Weeds are always adapting and changing. Species crossbreed (with native or non-native species), become resistant to herbicides, and infest locations where we might not expect them. At the forefront of all these variations is the hardy woody knotweed species: Japanese knotweed (Polygonum cuspidatum), giant knotweed (P. sachalinense), and Bohemian knotweed (P. bohemicum).
If you thought those stubborn thistles were tricky to deal with, knotweed proves to be even more challenging and takes years to fully remove from a site. It’s so hardy that knotweed is known to grow in the craggy lava fields of its native range in Japan! However, in Japan knotweed’s spread is limited due to poor soils, repeatedly being covered by volcanic ash, natural enemies that feed on it, and soil fungi that restrict its growth. Unfortunately, this is not the case here in Washington County. North American wildlife do not eat knotweed, allowing it to spread unhindered along streams and in disturbed areas. These dense stands easily outcompete native streamside vegetation, causing erosion and altering wildlife habitat. Not only is knotweed a pest in natural habitats, but it is also capable of growing through asphalt, affecting building foundations and roadways.
Defending the Tualatin River Watershed against this troublesome weed is no easy task. Invasive Species Technician Trevor Norman shares his experience of surveying for knotweed along Gales Creek:
“It’s muggy in the riparian undergrowth, almost like you’re walking through a jungle. The blackberry, reed canary grass, and willow are so thick you need a machete to cut your way to the creek. Every step you take requires a glance downward to scan for nutria holes. Stepping in one of these will end in a short field day. … A family of ducks float by you downstream, quacking loudly as if poking fun at your clumsy missteps. You look down at your iPad to figure out where you are, only to look up and find a black-tailed deer staring into your soul from a few yards away.
Moving slowly, you continue your journey downstream probing the undergrowth for the bamboo-like stems indicative of knotweed. It seems like you’ve slogged miles and miles; however, looking back, the truck is still in view. Every hundred feet you drop a data point cataloging the amount of knotweed you’ve found growing along the stream, and it’s a lot. You start noticing it, sometimes just a small sprout, sometimes 10-feet tall! There are no native species growing in these knotweed thickets … just an endless sprawl of tangled green stems erupting from clumps of last year’s dead growth.”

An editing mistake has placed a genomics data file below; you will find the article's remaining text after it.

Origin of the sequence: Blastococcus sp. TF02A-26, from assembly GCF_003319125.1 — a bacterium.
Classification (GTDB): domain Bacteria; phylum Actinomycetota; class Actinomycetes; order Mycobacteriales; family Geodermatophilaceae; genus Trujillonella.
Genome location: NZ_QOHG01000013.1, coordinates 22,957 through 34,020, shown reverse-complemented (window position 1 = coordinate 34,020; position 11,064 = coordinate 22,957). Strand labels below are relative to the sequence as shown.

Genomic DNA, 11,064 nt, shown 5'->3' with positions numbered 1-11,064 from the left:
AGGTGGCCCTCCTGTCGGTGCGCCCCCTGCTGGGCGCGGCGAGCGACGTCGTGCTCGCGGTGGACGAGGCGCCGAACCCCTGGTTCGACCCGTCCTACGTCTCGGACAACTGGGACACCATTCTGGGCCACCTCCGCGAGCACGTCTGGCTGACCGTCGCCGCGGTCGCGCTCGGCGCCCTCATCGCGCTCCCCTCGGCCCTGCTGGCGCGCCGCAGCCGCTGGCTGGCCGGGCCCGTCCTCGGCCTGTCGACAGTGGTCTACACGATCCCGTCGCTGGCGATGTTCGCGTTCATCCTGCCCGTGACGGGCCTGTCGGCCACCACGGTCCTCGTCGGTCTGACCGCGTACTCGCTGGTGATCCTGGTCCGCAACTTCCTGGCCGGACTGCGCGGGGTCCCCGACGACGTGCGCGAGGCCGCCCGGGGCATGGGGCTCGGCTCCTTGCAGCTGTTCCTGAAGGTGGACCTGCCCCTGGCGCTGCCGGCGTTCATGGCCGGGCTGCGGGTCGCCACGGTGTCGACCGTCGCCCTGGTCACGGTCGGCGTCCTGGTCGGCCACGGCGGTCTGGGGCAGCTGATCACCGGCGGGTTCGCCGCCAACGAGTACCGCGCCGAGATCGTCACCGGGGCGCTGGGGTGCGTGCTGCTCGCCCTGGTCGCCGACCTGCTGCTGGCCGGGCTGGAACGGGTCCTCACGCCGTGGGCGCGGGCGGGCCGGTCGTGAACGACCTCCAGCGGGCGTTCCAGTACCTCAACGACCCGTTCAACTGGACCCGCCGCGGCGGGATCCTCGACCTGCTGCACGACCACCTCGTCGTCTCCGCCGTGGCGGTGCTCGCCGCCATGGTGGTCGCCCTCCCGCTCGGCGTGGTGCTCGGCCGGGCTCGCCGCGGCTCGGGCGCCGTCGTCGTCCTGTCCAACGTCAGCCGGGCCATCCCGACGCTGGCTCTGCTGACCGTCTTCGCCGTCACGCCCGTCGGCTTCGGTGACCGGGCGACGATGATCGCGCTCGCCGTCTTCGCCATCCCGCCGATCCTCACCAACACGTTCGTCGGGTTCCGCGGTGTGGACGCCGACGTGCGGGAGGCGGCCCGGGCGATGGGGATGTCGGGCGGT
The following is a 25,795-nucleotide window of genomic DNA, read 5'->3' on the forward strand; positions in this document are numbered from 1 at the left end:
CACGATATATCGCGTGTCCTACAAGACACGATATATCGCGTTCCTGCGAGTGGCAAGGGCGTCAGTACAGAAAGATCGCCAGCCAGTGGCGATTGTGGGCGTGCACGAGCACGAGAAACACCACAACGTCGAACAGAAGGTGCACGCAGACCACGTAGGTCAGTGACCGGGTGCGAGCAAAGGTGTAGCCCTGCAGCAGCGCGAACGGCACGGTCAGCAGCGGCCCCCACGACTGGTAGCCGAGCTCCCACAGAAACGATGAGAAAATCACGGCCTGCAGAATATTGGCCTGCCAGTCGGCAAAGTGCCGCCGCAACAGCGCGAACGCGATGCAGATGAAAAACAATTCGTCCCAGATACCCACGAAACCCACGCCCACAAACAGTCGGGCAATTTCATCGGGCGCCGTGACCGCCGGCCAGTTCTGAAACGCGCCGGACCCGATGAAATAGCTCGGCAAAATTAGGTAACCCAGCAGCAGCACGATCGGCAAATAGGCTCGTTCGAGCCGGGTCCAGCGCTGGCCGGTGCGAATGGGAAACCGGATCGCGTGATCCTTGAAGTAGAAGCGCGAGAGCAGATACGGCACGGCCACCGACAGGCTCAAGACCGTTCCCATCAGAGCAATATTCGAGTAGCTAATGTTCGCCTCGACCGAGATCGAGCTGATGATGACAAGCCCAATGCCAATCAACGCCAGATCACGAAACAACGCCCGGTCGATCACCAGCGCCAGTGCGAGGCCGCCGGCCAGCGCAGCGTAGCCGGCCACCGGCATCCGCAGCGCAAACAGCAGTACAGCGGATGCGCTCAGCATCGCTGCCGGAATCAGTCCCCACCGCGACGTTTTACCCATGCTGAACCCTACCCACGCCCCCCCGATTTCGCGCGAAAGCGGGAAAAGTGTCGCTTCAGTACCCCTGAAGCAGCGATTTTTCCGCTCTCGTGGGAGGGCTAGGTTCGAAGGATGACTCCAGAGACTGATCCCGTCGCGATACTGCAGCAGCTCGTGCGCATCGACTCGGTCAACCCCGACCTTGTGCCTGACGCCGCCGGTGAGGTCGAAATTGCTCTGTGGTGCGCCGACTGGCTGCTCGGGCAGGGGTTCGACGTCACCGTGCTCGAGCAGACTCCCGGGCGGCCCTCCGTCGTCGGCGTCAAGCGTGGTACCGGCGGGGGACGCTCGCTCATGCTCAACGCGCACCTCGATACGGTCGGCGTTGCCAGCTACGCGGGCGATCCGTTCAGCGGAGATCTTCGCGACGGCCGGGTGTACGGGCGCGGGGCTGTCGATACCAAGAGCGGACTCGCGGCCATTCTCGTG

Knotweed has been actively managed along streams in the Tualatin River Watershed by Clean Water Services since 2009, with Tualatin SWCD taking the lead in 2018. In 2009, a whopping 55 acres of knotweed were treated throughout the watershed! Having started the 2020 treatment season in early August, Tualatin SWCD’s Invasive Species Program has been working with local partners, landowners, and contractors to survey and treat knotweed infestations. In 2020, only 1.78 acres of knotweed were surveyed and treated, a 97% reduction watershed-wide knotweed infestation area since 2009!
Often, knotweed takes three to four years to be completely eradicated from a site with proper management and monitoring techniques. Woody knotweed species are known to sprout from small fragments. Digging, cutting, or improper herbicide use will only spread these plants by disturbing their robust network of underground roots and above-ground stems. Appropriate and carefully mixed herbicides applied in the late summer/early fall (before the first frost) are the only dependable way to treat knotweed.
If you have knotweed on your property, you can reach out to the Tualatin SWCD Invasive Species Program at Invasives@TualatinSWCD.org with a photo of the infestation. Once the infestation is confirmed, a certified herbicide applicator can survey and treat the knotweed for free.
It is only through our contractors’ dedication and hard work, property owners’ cooperation, and the community’s helpful observations that we have made huge progress in containing and managing this troublesome weed. Thank you for your continued vigilance and support!